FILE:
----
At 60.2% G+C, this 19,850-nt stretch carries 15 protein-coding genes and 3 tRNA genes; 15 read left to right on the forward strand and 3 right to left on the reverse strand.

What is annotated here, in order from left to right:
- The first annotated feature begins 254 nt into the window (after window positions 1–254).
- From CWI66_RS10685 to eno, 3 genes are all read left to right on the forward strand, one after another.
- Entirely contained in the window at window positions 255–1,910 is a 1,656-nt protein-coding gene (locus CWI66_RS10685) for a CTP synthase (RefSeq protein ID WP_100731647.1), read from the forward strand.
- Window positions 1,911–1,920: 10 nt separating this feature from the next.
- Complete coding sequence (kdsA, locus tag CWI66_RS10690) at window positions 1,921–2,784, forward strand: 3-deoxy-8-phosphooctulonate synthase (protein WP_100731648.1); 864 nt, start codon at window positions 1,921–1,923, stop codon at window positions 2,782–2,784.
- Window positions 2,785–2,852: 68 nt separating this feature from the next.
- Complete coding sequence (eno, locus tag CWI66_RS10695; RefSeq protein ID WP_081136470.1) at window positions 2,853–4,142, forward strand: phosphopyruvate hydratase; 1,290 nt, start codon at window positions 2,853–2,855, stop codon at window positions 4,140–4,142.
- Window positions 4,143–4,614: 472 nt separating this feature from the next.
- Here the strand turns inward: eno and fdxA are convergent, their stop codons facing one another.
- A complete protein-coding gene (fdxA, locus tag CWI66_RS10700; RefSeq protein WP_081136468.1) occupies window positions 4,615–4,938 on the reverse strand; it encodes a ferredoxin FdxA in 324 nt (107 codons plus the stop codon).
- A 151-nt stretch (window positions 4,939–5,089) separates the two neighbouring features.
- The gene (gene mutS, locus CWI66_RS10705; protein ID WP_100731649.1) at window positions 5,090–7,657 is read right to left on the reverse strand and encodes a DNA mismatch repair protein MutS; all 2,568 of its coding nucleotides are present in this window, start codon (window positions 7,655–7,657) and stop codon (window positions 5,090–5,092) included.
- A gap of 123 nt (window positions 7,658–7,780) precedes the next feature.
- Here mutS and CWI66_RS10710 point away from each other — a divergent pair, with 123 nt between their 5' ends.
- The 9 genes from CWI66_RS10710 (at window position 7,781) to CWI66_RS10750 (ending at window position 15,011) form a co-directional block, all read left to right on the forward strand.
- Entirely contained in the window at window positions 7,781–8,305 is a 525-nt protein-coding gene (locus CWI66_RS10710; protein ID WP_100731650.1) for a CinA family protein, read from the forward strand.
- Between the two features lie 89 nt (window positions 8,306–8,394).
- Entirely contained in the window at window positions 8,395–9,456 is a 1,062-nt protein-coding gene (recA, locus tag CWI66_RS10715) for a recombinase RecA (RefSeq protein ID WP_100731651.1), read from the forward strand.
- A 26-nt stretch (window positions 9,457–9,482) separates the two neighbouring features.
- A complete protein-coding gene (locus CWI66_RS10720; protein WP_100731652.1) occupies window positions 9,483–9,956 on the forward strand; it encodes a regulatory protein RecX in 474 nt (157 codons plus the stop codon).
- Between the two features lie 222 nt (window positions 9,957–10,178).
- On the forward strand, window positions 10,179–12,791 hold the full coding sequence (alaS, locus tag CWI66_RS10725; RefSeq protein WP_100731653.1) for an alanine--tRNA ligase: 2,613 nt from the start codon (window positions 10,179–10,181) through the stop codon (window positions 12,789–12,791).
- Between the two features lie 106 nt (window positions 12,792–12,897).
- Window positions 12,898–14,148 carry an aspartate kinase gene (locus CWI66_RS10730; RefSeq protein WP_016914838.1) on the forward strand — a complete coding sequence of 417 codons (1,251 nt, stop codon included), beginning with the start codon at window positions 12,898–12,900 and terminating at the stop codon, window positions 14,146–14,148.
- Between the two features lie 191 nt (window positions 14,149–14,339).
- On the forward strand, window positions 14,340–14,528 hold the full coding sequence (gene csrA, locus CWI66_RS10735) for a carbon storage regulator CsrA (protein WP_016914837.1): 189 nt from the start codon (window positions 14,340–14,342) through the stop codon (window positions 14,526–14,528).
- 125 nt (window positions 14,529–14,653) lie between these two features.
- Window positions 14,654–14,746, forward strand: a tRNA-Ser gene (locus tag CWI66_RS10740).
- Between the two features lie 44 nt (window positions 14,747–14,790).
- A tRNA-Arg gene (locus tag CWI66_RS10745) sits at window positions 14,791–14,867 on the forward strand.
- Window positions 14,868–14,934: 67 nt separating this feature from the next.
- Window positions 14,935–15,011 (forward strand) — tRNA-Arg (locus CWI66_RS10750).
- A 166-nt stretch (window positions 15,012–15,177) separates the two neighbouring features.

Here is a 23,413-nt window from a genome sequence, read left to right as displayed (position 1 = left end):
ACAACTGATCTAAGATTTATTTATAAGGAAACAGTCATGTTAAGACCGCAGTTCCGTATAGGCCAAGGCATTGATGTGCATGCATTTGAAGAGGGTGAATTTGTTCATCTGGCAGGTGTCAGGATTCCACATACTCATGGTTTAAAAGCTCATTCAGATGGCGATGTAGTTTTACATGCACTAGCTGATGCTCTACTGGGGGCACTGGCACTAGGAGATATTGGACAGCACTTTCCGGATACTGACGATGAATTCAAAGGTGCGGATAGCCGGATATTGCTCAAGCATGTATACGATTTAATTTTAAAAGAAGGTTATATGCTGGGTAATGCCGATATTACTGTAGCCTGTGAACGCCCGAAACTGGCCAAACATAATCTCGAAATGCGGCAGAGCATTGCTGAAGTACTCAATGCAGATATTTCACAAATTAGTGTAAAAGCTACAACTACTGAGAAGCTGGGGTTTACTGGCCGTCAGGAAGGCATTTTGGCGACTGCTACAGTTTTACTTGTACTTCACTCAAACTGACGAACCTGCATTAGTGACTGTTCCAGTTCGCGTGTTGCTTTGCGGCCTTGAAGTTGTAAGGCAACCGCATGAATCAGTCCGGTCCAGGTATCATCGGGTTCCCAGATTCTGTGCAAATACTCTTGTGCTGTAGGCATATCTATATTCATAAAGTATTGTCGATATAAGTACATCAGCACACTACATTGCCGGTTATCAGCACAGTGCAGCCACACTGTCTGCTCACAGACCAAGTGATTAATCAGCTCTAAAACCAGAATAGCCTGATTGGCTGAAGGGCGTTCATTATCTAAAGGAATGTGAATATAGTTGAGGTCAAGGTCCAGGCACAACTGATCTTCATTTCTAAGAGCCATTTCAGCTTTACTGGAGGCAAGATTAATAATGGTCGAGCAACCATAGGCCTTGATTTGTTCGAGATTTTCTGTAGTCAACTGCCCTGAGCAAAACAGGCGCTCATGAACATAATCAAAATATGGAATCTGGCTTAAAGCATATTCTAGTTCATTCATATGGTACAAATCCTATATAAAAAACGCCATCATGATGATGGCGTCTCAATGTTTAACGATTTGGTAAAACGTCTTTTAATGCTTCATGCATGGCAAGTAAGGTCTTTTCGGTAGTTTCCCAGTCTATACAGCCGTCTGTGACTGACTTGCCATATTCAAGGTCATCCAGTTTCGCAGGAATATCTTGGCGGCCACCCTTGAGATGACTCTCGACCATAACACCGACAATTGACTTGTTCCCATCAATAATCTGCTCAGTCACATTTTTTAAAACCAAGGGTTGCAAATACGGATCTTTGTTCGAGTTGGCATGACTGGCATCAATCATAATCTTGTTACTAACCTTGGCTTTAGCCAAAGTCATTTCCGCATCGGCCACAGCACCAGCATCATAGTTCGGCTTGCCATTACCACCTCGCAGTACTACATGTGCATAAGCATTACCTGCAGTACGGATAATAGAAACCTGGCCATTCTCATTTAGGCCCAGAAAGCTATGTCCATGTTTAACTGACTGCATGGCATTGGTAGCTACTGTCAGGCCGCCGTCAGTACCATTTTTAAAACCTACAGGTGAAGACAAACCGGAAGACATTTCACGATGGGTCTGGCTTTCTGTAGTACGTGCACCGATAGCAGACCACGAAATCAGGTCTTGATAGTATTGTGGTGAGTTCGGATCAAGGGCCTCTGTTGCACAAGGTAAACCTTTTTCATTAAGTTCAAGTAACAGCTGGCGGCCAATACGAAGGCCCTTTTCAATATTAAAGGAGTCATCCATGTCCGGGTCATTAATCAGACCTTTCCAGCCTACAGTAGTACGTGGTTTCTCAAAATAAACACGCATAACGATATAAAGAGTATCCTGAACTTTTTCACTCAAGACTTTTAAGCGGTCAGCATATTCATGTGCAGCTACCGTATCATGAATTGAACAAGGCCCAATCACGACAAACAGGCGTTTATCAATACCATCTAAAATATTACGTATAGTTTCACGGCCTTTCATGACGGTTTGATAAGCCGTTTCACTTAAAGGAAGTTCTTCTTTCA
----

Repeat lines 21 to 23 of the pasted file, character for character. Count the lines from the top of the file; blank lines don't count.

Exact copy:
- A 26-nt stretch (window positions 9,457–9,482) separates the two neighbouring features.
- A complete protein-coding gene (locus CWI66_RS10720; protein WP_100731652.1) occupies window positions 9,483–9,956 on the forward strand; it encodes a regulatory protein RecX in 474 nt (157 codons plus the stop codon).
- Between the two features lie 222 nt (window positions 9,957–10,178).